Disasters caused by natural and technological hazards are a commonplace phenomenon causing extensive negative impacts as exemplified by the World Disasters Report elaborated by the International Federation of Red Cross and Red Crescent Societies (IFRC). According to this report, in the last decade around 770,000 deaths can be attributed to disasters, while 2 billion people have been affected and damages have amounted to US$1,65 trillion.
On the occasion of the launch of the Yearbook of International Disaster Law (Brill, 2019) edited by Giulio Bartolini (Editor-in-Chief), Dug Cubie, Marlies Hesselmann and Jacqueline Peel, this panel will address current legal, policy and operational challenges raised by disasters for states, international organizations, NGOs and affected communities providing academic and stakeholders’ perspectives on the role of law in disasters.
This panel is co-organized with the IFRC’s Disaster Law Programme and in cooperation with the Jean Monnet Project ‘Disseminating Disaster Law for Europe’ at Roma Tre University.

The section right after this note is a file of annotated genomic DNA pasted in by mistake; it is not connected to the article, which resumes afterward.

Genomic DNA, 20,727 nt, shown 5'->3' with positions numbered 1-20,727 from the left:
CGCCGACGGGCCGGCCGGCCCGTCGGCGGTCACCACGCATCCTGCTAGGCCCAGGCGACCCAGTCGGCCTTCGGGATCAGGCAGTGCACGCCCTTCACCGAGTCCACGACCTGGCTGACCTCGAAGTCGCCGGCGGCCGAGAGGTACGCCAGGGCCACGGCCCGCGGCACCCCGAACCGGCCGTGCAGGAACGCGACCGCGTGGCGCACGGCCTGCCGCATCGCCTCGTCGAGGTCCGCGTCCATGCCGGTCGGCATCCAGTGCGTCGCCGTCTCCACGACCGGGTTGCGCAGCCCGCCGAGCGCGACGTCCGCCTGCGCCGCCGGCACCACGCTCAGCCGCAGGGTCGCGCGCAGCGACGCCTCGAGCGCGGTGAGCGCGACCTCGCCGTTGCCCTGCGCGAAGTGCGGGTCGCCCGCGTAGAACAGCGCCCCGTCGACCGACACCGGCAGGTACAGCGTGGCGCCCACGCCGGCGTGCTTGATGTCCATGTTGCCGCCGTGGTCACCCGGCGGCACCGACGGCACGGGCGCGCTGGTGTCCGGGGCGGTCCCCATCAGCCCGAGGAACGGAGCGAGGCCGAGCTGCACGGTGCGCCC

The panel will be followed by a light reception offered by the IFRC’s Disaster Law Programme.
The aim of the Yearbook of International Disaster Law is to foster the interest of academics and practitioners on legal and institutional issues relevant to all forms of natural, technological/human-made disasters, including rapid and slow onset events. The Yearbook will primarily address the international law dimension of relevant topics, alongside important regional and national dimensions relevant for the further development of legal and policy initiatives. Papers related to the section ‘International Disaster Law in Practice’ are made available as open-access sources.
European Action External Service
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